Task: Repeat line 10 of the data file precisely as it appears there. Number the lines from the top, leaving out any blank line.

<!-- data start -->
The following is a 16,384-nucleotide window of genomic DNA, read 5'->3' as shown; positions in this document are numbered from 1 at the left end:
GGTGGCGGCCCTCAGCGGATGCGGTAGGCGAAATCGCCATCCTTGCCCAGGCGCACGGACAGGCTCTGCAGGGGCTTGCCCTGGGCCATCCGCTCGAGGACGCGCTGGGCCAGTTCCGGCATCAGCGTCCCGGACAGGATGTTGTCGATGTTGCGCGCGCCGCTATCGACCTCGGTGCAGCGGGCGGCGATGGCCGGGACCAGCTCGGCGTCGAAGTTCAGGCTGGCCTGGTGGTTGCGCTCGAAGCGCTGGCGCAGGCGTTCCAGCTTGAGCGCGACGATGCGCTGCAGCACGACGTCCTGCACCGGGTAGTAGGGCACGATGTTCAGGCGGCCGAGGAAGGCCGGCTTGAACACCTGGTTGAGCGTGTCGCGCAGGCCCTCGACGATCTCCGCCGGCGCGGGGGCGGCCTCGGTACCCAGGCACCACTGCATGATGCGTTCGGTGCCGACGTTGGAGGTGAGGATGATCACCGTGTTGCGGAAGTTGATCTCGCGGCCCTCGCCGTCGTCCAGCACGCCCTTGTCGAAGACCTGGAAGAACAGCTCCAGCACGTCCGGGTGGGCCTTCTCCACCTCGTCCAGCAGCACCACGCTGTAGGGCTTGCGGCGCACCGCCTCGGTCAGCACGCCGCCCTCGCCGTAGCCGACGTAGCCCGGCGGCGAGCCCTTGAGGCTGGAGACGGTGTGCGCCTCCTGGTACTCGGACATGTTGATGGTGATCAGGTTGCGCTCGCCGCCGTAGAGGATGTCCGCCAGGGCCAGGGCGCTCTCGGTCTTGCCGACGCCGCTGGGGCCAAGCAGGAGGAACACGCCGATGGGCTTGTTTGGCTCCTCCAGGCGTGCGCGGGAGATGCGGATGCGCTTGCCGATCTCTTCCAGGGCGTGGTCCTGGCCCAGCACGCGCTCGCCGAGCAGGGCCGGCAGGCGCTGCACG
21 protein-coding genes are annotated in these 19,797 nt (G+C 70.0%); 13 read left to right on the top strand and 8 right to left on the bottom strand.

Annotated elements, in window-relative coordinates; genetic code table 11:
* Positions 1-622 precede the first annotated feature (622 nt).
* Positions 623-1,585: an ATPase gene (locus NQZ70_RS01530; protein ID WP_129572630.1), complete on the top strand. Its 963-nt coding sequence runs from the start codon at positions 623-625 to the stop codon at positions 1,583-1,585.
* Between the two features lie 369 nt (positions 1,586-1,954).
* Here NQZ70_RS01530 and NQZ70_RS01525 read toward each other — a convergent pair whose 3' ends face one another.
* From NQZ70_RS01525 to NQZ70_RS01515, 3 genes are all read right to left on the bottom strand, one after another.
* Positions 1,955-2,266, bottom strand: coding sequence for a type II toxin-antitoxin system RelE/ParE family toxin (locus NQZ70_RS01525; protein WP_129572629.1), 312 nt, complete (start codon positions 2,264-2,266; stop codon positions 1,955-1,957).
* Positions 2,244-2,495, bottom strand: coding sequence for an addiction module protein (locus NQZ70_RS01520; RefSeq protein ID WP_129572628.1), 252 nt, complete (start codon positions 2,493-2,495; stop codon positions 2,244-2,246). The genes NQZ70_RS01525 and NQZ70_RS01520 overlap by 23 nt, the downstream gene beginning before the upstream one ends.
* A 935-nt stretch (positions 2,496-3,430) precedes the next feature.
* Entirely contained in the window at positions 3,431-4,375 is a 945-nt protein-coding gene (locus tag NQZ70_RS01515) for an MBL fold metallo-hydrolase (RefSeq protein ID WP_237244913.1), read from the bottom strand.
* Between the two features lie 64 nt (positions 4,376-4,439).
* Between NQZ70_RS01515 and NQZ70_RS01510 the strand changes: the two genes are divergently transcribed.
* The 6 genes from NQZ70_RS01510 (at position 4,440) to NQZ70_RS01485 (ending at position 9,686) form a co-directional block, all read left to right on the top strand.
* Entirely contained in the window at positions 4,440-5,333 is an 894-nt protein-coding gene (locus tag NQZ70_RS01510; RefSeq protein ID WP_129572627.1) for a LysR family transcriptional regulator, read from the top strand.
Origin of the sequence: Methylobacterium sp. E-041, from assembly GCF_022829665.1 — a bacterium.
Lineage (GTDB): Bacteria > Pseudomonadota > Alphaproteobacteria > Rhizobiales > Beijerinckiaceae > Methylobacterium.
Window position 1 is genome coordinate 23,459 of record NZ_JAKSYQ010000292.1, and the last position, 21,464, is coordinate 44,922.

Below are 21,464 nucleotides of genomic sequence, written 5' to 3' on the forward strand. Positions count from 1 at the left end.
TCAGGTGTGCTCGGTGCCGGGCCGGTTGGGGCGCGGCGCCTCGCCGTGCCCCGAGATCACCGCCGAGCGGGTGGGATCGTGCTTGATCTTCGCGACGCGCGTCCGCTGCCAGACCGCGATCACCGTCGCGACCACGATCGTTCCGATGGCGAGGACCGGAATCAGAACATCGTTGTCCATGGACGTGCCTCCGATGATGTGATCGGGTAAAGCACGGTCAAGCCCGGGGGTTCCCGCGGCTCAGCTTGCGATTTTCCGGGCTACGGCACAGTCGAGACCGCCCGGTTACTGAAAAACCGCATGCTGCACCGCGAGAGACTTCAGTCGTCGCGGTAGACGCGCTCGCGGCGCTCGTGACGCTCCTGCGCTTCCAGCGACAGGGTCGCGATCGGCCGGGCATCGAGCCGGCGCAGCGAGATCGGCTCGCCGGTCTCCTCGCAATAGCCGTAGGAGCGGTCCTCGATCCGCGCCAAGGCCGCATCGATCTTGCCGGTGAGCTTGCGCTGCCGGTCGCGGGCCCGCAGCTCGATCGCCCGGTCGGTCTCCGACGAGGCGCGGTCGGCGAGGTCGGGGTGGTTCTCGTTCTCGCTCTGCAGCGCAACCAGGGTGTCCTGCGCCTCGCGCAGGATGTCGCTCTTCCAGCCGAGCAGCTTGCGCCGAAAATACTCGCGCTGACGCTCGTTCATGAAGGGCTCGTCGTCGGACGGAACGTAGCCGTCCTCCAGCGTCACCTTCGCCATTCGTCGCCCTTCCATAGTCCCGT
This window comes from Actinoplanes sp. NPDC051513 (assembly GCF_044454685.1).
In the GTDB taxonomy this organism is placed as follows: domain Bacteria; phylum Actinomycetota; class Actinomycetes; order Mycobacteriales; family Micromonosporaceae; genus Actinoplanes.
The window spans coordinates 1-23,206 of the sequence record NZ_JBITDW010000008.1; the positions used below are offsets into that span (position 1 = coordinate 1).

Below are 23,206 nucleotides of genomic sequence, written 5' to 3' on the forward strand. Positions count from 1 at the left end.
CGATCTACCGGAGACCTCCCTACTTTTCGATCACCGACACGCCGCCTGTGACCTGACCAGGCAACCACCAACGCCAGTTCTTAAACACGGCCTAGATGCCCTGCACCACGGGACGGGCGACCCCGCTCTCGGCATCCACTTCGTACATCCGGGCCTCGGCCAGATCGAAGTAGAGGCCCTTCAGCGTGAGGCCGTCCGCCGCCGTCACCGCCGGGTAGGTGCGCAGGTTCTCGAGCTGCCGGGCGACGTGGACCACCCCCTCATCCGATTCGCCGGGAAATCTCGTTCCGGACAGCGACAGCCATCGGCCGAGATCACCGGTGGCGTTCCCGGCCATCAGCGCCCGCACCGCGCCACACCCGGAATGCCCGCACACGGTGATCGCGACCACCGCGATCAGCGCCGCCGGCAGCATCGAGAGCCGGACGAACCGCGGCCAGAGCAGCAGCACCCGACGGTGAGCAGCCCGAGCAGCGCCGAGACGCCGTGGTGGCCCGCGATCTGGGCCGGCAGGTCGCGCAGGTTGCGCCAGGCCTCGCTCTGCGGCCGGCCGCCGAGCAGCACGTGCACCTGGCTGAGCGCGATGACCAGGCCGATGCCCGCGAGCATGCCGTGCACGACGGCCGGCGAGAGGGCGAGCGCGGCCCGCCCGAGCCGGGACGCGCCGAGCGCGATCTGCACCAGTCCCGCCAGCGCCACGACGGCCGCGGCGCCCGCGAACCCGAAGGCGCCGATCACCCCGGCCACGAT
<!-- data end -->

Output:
* Positions 1,955-2,266, bottom strand: coding sequence for a type II toxin-antitoxin system RelE/ParE family toxin (locus NQZ70_RS01525; protein WP_129572629.1), 312 nt, complete (start codon positions 2,264-2,266; stop codon positions 1,955-1,957).